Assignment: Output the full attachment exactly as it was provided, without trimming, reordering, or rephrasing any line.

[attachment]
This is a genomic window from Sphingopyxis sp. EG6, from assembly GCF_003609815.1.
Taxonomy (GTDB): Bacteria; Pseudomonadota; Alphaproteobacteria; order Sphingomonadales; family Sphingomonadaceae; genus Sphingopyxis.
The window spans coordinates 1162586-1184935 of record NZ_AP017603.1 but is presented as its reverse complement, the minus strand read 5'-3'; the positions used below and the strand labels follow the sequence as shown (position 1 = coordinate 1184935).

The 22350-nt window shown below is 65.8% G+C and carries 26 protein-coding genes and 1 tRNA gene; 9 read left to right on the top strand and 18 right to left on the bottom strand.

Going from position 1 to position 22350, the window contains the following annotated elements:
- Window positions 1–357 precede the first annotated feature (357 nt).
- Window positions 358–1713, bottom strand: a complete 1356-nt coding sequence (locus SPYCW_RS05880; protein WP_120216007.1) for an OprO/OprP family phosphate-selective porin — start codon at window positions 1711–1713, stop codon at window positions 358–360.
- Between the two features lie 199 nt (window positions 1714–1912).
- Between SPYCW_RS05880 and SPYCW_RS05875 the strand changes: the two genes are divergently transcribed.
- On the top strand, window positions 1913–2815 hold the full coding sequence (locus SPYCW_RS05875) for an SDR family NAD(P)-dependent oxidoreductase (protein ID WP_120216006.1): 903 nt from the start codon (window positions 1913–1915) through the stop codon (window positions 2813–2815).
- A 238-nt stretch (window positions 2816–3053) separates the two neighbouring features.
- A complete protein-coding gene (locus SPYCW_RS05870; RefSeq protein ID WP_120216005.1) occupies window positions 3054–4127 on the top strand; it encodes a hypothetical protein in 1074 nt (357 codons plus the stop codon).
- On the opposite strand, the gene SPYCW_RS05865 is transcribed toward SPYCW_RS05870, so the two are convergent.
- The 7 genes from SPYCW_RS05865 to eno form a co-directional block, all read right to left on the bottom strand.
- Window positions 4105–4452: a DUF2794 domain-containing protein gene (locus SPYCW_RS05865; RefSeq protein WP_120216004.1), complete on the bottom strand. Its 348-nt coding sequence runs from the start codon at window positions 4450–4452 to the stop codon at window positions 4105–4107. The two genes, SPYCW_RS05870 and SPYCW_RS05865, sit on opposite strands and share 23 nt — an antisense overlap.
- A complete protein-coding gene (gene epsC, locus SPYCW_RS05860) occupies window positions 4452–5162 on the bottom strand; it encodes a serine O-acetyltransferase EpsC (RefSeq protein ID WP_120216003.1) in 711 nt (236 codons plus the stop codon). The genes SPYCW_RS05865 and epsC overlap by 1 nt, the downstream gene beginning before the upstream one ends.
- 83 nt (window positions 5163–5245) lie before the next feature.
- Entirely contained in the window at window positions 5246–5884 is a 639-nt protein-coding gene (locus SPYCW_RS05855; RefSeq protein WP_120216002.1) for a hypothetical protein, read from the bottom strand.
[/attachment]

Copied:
This is a genomic window from Sphingopyxis sp. EG6, from assembly GCF_003609815.1.
Taxonomy (GTDB): Bacteria; Pseudomonadota; Alphaproteobacteria; order Sphingomonadales; family Sphingomonadaceae; genus Sphingopyxis.
The window spans coordinates 1162586-1184935 of record NZ_AP017603.1 but is presented as its reverse complement, the minus strand read 5'-3'; the positions used below and the strand labels follow the sequence as shown (position 1 = coordinate 1184935).

The 22350-nt window shown below is 65.8% G+C and carries 26 protein-coding genes and 1 tRNA gene; 9 read left to right on the top strand and 18 right to left on the bottom strand.

Going from position 1 to position 22350, the window contains the following annotated elements:
- Window positions 1–357 precede the first annotated feature (357 nt).
- Window positions 358–1713, bottom strand: a complete 1356-nt coding sequence (locus SPYCW_RS05880; protein WP_120216007.1) for an OprO/OprP family phosphate-selective porin — start codon at window positions 1711–1713, stop codon at window positions 358–360.
- Between the two features lie 199 nt (window positions 1714–1912).
- Between SPYCW_RS05880 and SPYCW_RS05875 the strand changes: the two genes are divergently transcribed.
- On the top strand, window positions 1913–2815 hold the full coding sequence (locus SPYCW_RS05875) for an SDR family NAD(P)-dependent oxidoreductase (protein ID WP_120216006.1): 903 nt from the start codon (window positions 1913–1915) through the stop codon (window positions 2813–2815).
- A 238-nt stretch (window positions 2816–3053) separates the two neighbouring features.
- A complete protein-coding gene (locus SPYCW_RS05870; RefSeq protein ID WP_120216005.1) occupies window positions 3054–4127 on the top strand; it encodes a hypothetical protein in 1074 nt (357 codons plus the stop codon).
- On the opposite strand, the gene SPYCW_RS05865 is transcribed toward SPYCW_RS05870, so the two are convergent.
- The 7 genes from SPYCW_RS05865 to eno form a co-directional block, all read right to left on the bottom strand.
- Window positions 4105–4452: a DUF2794 domain-containing protein gene (locus SPYCW_RS05865; RefSeq protein WP_120216004.1), complete on the bottom strand. Its 348-nt coding sequence runs from the start codon at window positions 4450–4452 to the stop codon at window positions 4105–4107. The two genes, SPYCW_RS05870 and SPYCW_RS05865, sit on opposite strands and share 23 nt — an antisense overlap.
- A complete protein-coding gene (gene epsC, locus SPYCW_RS05860) occupies window positions 4452–5162 on the bottom strand; it encodes a serine O-acetyltransferase EpsC (RefSeq protein ID WP_120216003.1) in 711 nt (236 codons plus the stop codon). The genes SPYCW_RS05865 and epsC overlap by 1 nt, the downstream gene beginning before the upstream one ends.
- 83 nt (window positions 5163–5245) lie before the next feature.
- Entirely contained in the window at window positions 5246–5884 is a 639-nt protein-coding gene (locus SPYCW_RS05855; RefSeq protein WP_120216002.1) for a hypothetical protein, read from the bottom strand.